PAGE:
Council approves motion to support ‘No Mow May’

Kingston City Council has approved a motion to participate in No Mow May, which seeks to support bees and other pollinators by encouraging residents not to cut their lawns for the month of May. Photo by Jessica Foley.

At a meeting on Tuesday, Feb. 7, 2023, members of Kingston City Council voted to encourage residents to participate in a new initiative called ‘No Mow May.’

The program, which was presented to Council in the form of a new motion moved by Kingscourt-Rideau District Councillor Brandon Tozzo, encourages residents to “limit lawn mowing practices during the month of May, to provide early season foraging resources for pollinators that emerge in the spring.” 

Pollinators, such as bees and butterflies, play a critical role in maintaining the earth’s ecosystem. However, Canada’s pollinator population has declined sharply over the past 10 years, in large part due to the use of pesticides and the destruction of habitat. “One-third of all of the food that we eat is affected by pollinators, and we need to ensure that we have a future for our kids and a future food supply,” said Tozzo. 

Councillor Tozzo speaks to the Now Mow May motion. Screen captured photo.

“This motion is voluntary; it is not required. People can voluntarily choose to devote part or all of their lawns… I’m hoping this is the start of something great that Kingston can do and we can amplify this [from] year to year.”

The motion presented to councillors ahead of Tuesday’s meeting noted that “the ideal pollinator-friendly habitat is one comprised of mostly native wildflowers, grasses, vines, shrubs, and trees, blooming in succession throughout the growing season.” In partnership with the Rotary Club of Kingston, 1,000 free lawn signs will be distributed to members of the public, allowing interested residents to advertise their participation in the program. 

As part of the initiative, City staff have been directed to suspend enforcement of the property standards bylaw, which mandates that lawns in the City of Kingston be no longer than 20 centimetres. For the month of May, residents will be encouraged to exceed the maximum length, in an attempt to increase and promote “pollinator-friendly habitats.” 

The program is just the latest in a string of initiatives put forward by the City following the Council’s 2019 climate emergency declaration. In December 2022, City Council passed a motion permitting pollinator gardens on public property. Now, No Mow May seeks to further the City’s efforts to support bees and other vital insects, by encouraging residents to maintain lawns that provide the necessary early spring resources for pollinators.

Throughout the month of May, the City of Kingston will promote No Mow May through posts to its social media channels, including educational posts about the movement, in an attempt to remind residents about the benefits of abstaining from lawn mowing. 

Prior to voting on the motion, councillors heard from several delegations regarding the proposed initiative. Elsabe Falkson, a Rotarian with the Rotary Club of Kingston, said No Mow May will help “start to change mindsets to appreciate, protect, and enhance biodiversity in our city and to appreciate the role of biodiversity in mitigating our climate emergency.”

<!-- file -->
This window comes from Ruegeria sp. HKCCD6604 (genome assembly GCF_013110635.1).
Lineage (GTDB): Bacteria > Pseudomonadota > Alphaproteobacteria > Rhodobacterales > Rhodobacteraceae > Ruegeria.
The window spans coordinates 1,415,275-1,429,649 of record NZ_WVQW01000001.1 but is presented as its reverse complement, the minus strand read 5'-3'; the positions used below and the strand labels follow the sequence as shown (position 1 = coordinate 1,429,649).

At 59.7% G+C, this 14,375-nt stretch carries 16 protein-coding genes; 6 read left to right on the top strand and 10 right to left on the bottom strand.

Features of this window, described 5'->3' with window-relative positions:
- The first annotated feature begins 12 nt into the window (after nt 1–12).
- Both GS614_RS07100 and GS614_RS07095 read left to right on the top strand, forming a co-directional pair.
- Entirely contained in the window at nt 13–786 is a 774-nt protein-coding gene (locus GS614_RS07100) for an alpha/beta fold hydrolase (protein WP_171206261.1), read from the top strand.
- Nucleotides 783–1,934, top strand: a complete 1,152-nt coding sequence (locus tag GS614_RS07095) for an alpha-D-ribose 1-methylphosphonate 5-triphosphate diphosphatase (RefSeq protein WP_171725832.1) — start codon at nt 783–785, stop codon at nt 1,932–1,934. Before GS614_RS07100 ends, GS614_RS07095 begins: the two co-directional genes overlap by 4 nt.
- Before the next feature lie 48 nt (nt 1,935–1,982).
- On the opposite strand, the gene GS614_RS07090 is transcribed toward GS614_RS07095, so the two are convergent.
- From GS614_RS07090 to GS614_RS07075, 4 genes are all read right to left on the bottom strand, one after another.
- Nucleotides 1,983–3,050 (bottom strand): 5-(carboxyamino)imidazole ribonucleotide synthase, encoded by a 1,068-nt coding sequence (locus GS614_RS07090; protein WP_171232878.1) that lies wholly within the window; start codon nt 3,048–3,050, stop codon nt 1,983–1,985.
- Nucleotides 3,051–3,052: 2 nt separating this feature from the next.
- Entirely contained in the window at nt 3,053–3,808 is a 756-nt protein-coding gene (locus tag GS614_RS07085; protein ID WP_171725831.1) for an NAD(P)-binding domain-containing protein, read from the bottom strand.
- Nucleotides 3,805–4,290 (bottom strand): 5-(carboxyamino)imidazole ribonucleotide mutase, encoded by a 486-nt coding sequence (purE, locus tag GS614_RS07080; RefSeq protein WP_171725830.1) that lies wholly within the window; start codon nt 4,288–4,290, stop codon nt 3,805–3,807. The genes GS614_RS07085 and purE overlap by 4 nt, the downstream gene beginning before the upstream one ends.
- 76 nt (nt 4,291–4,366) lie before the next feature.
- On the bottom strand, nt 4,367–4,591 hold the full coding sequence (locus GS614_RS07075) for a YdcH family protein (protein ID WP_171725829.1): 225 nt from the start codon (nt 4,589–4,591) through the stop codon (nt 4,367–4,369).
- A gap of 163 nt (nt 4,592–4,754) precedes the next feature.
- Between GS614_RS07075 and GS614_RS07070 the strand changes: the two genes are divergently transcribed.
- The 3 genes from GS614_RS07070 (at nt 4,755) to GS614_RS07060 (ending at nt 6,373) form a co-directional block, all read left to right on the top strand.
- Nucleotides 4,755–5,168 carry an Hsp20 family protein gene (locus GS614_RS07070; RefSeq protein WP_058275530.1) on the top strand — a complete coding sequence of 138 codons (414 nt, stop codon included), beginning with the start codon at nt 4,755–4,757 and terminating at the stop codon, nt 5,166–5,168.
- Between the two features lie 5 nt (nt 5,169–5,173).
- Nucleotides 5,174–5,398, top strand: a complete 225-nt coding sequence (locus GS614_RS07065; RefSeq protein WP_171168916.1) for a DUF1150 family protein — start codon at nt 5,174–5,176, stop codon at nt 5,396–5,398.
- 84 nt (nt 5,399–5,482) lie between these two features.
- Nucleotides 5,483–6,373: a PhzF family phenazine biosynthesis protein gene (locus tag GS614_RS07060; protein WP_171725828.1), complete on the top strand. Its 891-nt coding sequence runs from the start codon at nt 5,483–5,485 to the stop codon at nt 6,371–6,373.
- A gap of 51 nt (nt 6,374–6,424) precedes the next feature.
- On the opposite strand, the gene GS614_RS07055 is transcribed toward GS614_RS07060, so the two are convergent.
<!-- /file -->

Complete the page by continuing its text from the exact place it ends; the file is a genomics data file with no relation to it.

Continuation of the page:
“Research shows there are environmental, economic, and health benefits from mowing less and by moving away from monoculture lawns and developing naturalized gardens,” Falkson added. 

Nathan Nesdoly, a volunteer with Little Forests Kingston, called the initiative “an opportunity to engage citizens and develop their awareness of the importance of restoring habitat to the numerous organisms who comprise our urban ecosystem.

“We are only one species among many. Committing even a fraction of our current lawn area to native plants would extend food and habitat for countless species of bees, and other pollinators such as ants, butterflies, and moths,” added Nesdoly. 

Councillor Osanic shares her thoughts on No Mow May. Screen captured photo.

Once the motion was brought forward for debate, Collins-Bayridge District Councillor Lisa Osanic spoke about the need to support the pollinator population: “I do support this motion. I’ve read some books on the huge drop in our insect population… It’s devastating when you actually see how the numbers have declined.”

“What I like about this,” added the councillor, “is that it’s voluntary. I know that there are lots of people in Kingston who do like their lawn and appreciate their lawn… We’re just asking, for the month of May, not to cut [your lawn]. You can cut in June. [But] this is strictly voluntary.”

Countryside District Councillor Gary Oosterhof also spoke in favour of No Mow May, noting that many rural residents already practice biodiverse lawn care. “Much of this actually occurs in the rural area… This happens in so many ways, in the lands that you see that are not necessarily farmlands. I celebrate it because I live it, [and] our [district] lives it in so many ways.” 

Tozzo’s motion passed with unanimous support from City Council. Along with promoting the Now Mow May initiative in 2023, councillors amended the motion to ask City staff to prepare a list of City-owned properties that can be included in the program in 2024.

Residents can sign-up for their ‘Bee Friendly No Mow May’ signs through Rotary Club of Kingston.

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